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ARS Home » Plains Area » Lubbock, Texas » Cropping Systems Research Laboratory » Livestock Issues Research » Research » Publications at this Location » Publication #350230

Research Project: Nutritional Intervention and Management Strategies to Reduce Stress and Improve Health and Well-being in Cattle and Swine

Location: Livestock Issues Research

Title: Elucidating natural variations in the proinflammatory response of the domesticated bovine using an endotoxemia model

item Carroll, Jeffery - Jeff Carroll
item Sanchez, Nicole
item Broadway, Paul
item WELSH, THOMAS - Texas A&M Agrilife
item RANDEL, RONALD - Texas A&M Agrilife

Submitted to: Frontiers in Immunology
Publication Type: Abstract Only
Publication Acceptance Date: 2/7/2018
Publication Date: 8/31/2018
Citation: Carroll, J.A., Sanchez, N.C., Broadway, P.R., Welsh, T.H., Randel, R.D. 2018. Elucidating natural variations in the proinflammatory response of the domesticated bovine using an endotoxemia model. Joint XII Congress of the Latin American Association of Immunology and XXIII Congress of the Mexican Society of Immunology meeting, May 14-18, 2018. Frontiers ISBN: 978-2-88945-511-9; doi:10.3389/978-2-88945-511-9; Pp. 155-157.

Interpretive Summary:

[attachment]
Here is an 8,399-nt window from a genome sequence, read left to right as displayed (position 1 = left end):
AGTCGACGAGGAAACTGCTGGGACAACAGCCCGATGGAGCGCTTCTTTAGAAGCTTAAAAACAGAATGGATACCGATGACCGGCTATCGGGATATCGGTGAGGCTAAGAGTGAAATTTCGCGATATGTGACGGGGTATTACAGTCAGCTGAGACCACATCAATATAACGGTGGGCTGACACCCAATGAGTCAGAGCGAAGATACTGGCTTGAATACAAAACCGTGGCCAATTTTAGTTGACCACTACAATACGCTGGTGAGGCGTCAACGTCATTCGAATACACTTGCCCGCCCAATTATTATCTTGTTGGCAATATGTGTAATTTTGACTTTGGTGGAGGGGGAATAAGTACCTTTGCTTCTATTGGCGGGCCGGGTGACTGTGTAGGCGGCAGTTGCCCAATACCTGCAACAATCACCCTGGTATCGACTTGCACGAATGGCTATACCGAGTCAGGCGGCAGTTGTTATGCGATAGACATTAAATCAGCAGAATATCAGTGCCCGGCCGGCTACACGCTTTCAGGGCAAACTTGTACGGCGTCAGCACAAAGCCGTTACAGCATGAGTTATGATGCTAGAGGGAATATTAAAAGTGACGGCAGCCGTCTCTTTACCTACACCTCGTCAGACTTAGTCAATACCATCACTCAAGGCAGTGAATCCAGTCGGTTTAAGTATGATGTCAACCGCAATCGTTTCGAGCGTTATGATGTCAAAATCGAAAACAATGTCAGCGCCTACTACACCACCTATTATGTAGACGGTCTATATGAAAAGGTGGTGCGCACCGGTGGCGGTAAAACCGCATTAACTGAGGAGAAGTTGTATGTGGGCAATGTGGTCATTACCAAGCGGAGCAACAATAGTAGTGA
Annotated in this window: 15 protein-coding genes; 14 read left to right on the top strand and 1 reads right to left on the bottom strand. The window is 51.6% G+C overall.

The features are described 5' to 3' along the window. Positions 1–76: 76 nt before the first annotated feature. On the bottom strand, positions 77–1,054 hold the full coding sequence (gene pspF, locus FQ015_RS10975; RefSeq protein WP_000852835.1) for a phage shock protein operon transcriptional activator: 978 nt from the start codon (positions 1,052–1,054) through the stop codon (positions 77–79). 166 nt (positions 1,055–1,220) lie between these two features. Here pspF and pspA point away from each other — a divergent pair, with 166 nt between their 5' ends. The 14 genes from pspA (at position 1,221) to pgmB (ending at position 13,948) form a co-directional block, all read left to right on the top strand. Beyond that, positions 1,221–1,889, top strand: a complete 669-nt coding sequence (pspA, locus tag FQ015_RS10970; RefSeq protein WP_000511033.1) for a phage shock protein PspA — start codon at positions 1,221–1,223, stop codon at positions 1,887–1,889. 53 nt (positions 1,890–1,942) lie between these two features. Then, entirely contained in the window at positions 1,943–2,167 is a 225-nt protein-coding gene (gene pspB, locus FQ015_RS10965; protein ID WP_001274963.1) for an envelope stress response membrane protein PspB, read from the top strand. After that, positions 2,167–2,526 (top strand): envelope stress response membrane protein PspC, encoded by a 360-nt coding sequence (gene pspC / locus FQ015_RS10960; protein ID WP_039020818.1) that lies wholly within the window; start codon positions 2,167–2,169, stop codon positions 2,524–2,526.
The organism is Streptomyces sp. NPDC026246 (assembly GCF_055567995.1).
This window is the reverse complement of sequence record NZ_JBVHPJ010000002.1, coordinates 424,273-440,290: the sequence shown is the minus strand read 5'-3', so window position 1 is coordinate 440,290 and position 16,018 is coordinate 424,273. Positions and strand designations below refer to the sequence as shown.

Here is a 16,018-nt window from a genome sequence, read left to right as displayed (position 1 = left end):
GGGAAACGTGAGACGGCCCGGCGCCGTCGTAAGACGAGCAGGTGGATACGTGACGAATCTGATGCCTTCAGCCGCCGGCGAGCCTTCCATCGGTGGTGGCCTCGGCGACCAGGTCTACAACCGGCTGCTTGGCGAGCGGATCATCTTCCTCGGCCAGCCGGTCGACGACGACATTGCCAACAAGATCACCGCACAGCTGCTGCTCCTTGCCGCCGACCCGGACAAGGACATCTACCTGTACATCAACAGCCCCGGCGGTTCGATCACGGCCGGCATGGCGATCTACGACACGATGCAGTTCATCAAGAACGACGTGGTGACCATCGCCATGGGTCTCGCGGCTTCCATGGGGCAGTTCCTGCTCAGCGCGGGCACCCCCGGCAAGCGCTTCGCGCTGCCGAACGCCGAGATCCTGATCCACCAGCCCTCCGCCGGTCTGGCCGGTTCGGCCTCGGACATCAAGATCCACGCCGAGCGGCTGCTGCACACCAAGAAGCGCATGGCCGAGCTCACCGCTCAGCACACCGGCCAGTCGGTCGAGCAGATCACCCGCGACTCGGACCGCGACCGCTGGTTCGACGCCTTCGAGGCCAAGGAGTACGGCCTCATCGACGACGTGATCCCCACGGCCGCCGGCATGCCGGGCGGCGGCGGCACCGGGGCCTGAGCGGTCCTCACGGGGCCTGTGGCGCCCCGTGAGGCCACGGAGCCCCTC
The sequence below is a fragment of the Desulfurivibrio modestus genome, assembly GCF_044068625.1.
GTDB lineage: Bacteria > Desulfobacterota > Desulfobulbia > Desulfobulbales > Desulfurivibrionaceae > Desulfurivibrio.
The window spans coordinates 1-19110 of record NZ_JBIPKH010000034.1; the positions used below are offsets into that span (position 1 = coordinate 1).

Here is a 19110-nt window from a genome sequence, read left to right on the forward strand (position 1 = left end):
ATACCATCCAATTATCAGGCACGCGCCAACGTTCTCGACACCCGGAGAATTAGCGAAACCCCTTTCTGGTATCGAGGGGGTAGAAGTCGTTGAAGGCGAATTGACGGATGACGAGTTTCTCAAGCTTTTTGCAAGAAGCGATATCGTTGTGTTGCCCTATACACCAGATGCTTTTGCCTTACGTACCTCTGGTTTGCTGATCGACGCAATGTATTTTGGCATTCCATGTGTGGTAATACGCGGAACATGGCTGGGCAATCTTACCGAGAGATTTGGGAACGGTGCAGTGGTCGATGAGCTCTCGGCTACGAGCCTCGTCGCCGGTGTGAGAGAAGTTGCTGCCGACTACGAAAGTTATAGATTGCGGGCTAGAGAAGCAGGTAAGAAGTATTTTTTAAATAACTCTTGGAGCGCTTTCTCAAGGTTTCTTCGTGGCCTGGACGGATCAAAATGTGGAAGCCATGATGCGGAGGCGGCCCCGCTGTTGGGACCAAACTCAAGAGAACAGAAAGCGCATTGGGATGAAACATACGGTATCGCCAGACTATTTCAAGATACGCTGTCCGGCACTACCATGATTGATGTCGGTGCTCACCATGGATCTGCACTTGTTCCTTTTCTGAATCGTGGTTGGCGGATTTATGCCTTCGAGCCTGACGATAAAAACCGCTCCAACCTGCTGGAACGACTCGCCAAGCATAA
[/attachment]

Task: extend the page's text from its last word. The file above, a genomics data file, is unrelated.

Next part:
Technical Abstract: The innate immune system is an evolutionarily ancient and highly conserved mechanism designed to fight disease within the body. It represents the antigen-nonspecific defense mechanisms of the immune system that are elicited immediately or within several hours (0 to 4 hours) after exposure to an antigen. Beyond the physical barriers such as skin, mucosal secretions, tears, urine, stomach acid and cilia, the innate immune system serves as the first line of defense for providing immunological protection. When functioning properly, the innate immune system eliminates the majority of pathogenic organisms that elude the body’s physical barriers and enter into the animal. While the term “innate immunity” implies that this component of the immune system is stable or resolute, this is not always true. In fact, while the innate immune system is always present to some degree, it can be either enhanced or compromised due to numerous factors such as wounds, dehydration, nutritional restriction, genetic predispositions, exposure to stress, and/or natural variations that exist within a population. Through a series of research experiments, we have documented the existence of naturally occurring variations in the proinflammatory response of the innate immune system in cattle following an i.v. challenge with a bolus dosage of endotoxin. Specifically, we have demonstrated differences in the proinflammatory response due to gender and animal flightiness. In a study that evaluated the proinflammatory response in prepubertal Bos indicus calves, six healthy pure-bred Brahman heifers and five healthy purebred Brahman bulls (average age = 253 ± 19.9 and 288 ± 47.9 days; average body weight = 194 ± 11 kg and 247 ± 19 kg for heifers and bulls, respectively) were challenged i.v. with an Escherichia coli-derived lipopolysaccharide (LPS ) at a dose of 0.25 ug/kg body weight at 0 h. Blood samples for serum were collected at 30-min intervals and whole blood samples were collected at 1-h intervals from -2 to 8 h, and at 12 h and 24 h relative to the LPS challenge. One trained observer assessed and recorded each animal’s sickness behavior score by visual observation immediately prior to each blood collection. Calves were also fitted with rectal temperature (RT) monitoring devices that recorded RT at 1-min intervals throughout the duration of the study. Results from this study revealed some significant biological differences in the proinflammatory response between heifers and bulls. Specifically, heifers maintained greater RT (P < 0.01) and serum concentrations of tumor necrosis factor-alpha (TNF; P < 0.01) compared to bulls. However, sickness scores (P < 0.01) and serum concentrations of interferon-gamma (IFN; P < 0.03) were greater in bulls than in heifers. Serum concentrations of cortisol and interleukin-1 beta (IL-1) were not different (P > 0.10) between heifers and bulls. Additionally, circulating lymphocytes and neutrophils were not different (P < 0.10) between heifers and bulls post-LPS challenge. Given that the calves used in this study were prepubertal, we speculate that the differences observed in the proinflammatory response are independent of sex hormones, and most likely reflect conserved sexually dimorphic proinflammatory responses. To determine the potential impact of animal flightiness (i.e., temperament) on the proinflammatory response of cattle, 24 purebred Brahman yearling bulls (10 mo of age) were selected based on temperament score which is calculated by taking the average of the exit velocity (EV; flight speed) and pen score (PS) for each animal. Bulls were ranked into 3 groups: Calm, lowest temperament score (n=8; 0.87 m/s EV and 1 PS), Intermediate (n=8; 1.59 m/s EV and 2.25 PS), and Temperamental, highest temperament score (n=8; 3.70 m/s EV and 4.88 PS). Bulls were fitted with indwelling jugular catheters and RT devices that recorded RT